How to Survive the Worst Year of Your Life
MORWENNA JONES talks about her experience of degrading and how Cambridge does not always provide the right answer.
In 2013, I made two decisions. One was the worst in my life. The other was the best.
Last September, I had a fringe cut and now look like a cross between Zoey Deschanel’s brother and an English sheepdog that needs a haircut. In January, I gave in to the eating disorder I’d had for four years, degraded, and left Cambridge for a year. I recovered, I’m back, and surprisingly, the consequences aren’t as bad as those of my early-twenties-identity-crisis haircut.
However, despite defeating a disorder that had dictated my life since I was 15, it was a pretty rubbish year. I thought I’d leave and return to normal life. What I actually did was weep into my cornflakes, realising that life was going on without me. I realised that I’d massively screwed up, and that everyone else was at uni/ travelling/ getting a proper job. I also realised that this meant that the only friend I had was my pet rabbit, whose life of sleeping, being fed, sleeping, and occasionally hopping, was disconcertingly similar to mine (without the hopping).
Degrading and leaving Cambridge is like a nasty break-up. Thankfully, this means that my initial mourning period, during which I frankly went a little bit crazy, was followed by a pro-active recovery. I managed to find a way of making life away from ‘the bubble’ bearable. So for those students taking a year out, here’s how I managed to make my year as a degraded student slightly less dull:
1. Get Up and Get Dressed
This may seem obvious but after 3 weeks of doing nothing spending the day in bed, hiding from the world, starts to look oh-so tempting. This is a bit like small children putting their hands over their face and imagining themselves invisible. The world will still find you, so face it.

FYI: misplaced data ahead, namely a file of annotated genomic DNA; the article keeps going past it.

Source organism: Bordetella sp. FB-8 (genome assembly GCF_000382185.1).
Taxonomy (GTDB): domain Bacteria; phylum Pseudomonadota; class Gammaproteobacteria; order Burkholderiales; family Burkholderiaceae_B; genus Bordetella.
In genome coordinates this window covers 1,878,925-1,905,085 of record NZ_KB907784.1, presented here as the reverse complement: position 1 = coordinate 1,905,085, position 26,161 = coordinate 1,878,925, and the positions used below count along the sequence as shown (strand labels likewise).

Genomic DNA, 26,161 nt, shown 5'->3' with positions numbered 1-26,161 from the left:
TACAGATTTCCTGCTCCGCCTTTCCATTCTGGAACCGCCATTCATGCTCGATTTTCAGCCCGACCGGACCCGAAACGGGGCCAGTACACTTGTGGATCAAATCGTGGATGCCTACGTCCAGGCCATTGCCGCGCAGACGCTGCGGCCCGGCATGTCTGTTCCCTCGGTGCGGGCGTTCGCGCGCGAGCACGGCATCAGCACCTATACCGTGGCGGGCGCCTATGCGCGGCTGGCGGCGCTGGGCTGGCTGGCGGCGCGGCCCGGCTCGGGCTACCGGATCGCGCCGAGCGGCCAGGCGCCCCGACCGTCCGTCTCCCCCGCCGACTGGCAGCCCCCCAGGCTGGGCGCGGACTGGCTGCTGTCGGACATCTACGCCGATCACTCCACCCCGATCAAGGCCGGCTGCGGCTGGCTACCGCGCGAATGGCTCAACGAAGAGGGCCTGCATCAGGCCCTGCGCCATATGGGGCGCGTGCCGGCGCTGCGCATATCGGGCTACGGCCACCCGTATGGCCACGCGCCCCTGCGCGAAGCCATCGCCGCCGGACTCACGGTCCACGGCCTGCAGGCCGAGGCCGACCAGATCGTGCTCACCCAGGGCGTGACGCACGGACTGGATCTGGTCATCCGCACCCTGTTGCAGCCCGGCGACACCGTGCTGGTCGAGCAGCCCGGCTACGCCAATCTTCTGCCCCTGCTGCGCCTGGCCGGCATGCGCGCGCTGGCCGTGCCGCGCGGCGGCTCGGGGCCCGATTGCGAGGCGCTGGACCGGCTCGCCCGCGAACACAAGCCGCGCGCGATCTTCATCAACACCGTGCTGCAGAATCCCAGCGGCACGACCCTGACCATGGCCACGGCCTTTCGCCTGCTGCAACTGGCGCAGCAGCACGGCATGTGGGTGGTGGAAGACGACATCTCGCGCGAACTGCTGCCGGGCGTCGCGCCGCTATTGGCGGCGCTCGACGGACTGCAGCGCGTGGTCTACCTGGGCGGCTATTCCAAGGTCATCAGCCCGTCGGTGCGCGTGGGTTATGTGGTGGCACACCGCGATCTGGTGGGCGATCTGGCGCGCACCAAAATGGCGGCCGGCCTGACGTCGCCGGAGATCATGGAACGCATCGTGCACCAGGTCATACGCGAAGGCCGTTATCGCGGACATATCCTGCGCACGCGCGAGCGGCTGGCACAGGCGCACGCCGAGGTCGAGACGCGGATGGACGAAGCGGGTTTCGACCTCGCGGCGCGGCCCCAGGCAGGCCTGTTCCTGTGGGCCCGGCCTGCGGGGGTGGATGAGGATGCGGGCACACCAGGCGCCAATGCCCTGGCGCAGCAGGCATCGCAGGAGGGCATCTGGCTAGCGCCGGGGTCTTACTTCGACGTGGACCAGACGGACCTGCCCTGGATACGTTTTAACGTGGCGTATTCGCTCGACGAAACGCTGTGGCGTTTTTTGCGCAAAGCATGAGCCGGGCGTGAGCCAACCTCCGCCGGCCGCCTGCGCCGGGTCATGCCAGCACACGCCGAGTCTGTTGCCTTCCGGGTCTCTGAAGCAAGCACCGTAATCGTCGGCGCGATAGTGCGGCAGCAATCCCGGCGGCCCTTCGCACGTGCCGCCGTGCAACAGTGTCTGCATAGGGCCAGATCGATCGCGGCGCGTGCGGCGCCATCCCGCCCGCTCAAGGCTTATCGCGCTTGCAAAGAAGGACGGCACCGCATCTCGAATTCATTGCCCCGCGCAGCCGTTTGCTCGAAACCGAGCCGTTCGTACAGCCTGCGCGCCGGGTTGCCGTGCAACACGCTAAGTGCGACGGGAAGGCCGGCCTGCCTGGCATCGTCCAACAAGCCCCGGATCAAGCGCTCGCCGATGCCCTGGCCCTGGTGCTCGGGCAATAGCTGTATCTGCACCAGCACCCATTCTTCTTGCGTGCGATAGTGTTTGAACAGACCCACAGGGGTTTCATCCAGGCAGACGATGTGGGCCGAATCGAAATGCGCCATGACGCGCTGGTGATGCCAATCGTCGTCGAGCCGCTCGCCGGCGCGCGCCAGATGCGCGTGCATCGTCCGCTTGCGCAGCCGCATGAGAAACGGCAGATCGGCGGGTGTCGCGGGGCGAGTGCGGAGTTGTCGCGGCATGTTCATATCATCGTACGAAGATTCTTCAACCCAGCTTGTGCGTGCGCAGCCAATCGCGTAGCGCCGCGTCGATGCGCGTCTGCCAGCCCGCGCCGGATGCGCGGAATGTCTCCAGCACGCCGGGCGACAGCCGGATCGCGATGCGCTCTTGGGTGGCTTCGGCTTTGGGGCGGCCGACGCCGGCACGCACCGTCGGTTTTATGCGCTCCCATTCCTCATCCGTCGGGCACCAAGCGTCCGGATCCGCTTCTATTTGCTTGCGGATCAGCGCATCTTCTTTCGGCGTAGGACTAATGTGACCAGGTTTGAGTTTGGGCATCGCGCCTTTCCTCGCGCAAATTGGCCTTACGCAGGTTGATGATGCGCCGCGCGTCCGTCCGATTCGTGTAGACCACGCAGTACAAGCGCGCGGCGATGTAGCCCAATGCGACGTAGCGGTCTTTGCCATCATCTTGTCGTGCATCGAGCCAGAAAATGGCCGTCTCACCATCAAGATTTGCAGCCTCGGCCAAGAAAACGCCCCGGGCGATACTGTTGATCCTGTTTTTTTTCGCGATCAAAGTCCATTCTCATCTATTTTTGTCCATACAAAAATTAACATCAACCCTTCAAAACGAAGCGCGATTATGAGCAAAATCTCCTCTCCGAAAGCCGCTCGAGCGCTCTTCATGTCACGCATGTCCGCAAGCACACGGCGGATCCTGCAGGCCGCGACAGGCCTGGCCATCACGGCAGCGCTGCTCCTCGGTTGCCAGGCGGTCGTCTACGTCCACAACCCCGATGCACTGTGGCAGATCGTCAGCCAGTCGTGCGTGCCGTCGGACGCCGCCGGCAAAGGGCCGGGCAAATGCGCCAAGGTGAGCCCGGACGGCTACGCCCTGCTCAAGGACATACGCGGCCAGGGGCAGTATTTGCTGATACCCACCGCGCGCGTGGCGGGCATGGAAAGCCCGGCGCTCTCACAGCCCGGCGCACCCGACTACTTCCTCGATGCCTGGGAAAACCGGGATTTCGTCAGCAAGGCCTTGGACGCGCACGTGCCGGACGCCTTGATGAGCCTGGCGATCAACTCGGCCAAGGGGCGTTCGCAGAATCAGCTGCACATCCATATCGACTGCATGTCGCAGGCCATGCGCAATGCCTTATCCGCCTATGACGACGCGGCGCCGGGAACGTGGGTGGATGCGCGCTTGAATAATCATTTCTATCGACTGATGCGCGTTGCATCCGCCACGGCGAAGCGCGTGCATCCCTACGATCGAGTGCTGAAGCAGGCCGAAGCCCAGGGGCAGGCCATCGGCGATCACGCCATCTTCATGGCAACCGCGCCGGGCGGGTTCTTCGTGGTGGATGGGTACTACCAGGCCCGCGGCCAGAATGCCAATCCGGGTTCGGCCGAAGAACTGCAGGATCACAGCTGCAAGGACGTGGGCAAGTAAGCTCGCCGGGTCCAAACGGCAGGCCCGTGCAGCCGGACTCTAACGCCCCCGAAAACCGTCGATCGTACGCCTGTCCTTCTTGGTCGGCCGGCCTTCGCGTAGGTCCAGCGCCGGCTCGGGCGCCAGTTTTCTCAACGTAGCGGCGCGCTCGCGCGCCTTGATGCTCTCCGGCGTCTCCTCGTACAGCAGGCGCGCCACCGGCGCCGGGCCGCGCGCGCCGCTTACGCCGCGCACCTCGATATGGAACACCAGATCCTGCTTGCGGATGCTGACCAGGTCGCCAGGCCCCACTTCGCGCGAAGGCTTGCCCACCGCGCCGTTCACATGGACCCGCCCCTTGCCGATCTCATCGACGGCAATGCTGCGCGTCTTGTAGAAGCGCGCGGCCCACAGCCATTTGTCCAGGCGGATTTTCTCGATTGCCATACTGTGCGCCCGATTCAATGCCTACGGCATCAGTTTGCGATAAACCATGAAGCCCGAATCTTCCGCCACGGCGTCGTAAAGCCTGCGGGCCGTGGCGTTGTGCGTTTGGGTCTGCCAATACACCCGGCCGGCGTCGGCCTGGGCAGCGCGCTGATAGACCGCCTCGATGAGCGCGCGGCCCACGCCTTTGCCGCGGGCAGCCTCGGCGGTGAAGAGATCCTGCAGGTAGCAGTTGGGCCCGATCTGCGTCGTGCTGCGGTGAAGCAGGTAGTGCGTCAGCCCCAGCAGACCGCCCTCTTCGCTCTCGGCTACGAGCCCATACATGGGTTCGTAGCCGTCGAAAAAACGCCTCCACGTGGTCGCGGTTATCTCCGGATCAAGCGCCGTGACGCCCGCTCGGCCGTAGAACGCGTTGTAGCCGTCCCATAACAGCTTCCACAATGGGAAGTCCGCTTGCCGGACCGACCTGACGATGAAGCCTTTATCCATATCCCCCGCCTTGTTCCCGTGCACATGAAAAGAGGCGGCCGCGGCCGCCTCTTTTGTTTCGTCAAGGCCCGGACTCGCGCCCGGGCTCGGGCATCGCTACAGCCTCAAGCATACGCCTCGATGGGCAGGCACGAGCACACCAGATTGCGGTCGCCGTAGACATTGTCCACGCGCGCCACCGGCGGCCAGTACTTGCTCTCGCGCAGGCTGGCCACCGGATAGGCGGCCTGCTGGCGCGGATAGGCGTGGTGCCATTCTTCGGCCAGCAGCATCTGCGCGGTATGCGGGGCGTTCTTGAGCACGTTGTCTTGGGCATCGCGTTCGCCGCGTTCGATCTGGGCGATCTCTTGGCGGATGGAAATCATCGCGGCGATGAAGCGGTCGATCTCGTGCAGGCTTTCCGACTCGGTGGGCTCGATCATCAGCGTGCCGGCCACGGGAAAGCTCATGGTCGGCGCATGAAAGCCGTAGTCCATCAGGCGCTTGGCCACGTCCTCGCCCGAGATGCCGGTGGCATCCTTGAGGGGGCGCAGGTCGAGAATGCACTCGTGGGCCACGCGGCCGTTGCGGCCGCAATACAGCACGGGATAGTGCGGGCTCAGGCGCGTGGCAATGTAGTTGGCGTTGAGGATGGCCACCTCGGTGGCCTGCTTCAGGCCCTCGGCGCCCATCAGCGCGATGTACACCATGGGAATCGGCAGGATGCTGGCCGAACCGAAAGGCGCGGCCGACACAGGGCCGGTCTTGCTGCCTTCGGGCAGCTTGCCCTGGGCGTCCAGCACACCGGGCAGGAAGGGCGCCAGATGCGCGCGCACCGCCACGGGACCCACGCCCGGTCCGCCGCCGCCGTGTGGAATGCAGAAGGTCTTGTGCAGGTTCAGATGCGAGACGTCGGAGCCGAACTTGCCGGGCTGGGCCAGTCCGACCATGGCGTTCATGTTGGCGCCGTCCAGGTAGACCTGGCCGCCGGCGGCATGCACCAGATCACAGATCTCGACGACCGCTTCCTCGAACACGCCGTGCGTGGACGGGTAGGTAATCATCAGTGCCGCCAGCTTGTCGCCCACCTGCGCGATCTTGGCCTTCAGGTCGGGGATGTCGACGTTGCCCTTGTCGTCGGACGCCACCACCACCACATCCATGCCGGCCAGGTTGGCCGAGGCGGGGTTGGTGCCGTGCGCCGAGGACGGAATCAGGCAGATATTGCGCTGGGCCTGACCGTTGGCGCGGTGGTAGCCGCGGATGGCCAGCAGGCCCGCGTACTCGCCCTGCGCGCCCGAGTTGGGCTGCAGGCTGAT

2. See a Professional
Most Cambridge students degrade for mental health reasons and an overwhelming number degrade due to depression. If your illness is bad enough for you to have to take a year out from university, it’s bad enough for you to need help. Do this sooner rather than later and, at least once a week, you’ll have something to centre your day around.
3. Do as the Professional Says
You may have previously been at the best university in the world. You may have 4A*s at A-level. Your DoS may have said in your last supervision before you left that your essay on Virginia Woolf was the best they’d ever read. However, you are not a fully trained counsellor or nurse. Do as you’re told for once.
4. Find Things You Enjoy
‘I enjoy being the best,’ I said in my first session. Wrong again. I enjoyed being praised because my self-esteem was so low that I couldn’t generate a positive emotional experience for myself, something most mental-illness sufferers struggle with. Go for a walk once a day, have a bubble bath, or put One Direction and dance around the house. Do one thing a day that makes you smile and you’ll have a reason to get out of your pyjamas every morning.
5. (After a while) Find a Purpose
Sitting around all day may seem like the easy option. But, after the realisation that the novelty of checking up on you has worn off for most of your friends and that your parents sympathy towards the fallen golden-child is wearing thin, you need to get out of the house. Getting a job while on a year out is harder than it sounds, but persevere. You’ll meet people, earn some money and get back into a routine that isn’t defined by what time the Top Gear re-runs start on Dave.
6. Plan Something for Yourself
Recovery involves radically changing how you live your life and it’s exhausting. ‘Degrading’ or ‘Intermitting’ also comes with a huge stigma, so find something for you that will make your year out worthwhile. Take a mini ‘Gap Yah’ and find yourself, give yourself a project, or find a goal to achieve by the time you return.
7. Leave Cambridge Behind
5 minutes after I arrived home I wanted to run back to Murray Edwards, cling to one of the funny-looking statues, and beg to be readmitted. Life outside the bubble is hard. But Cambridge isn’t the be-all and end-all, no matter what your DoS might say. Take the time to decide if Cambridge is a place where you really want to be, and to define yourself without it.
My first decision of 2014 was that I’m totally awesome without Cambridge. My second was that I’d give it another go anyway. All I can do now is hope that the fringe has grown out by 2015…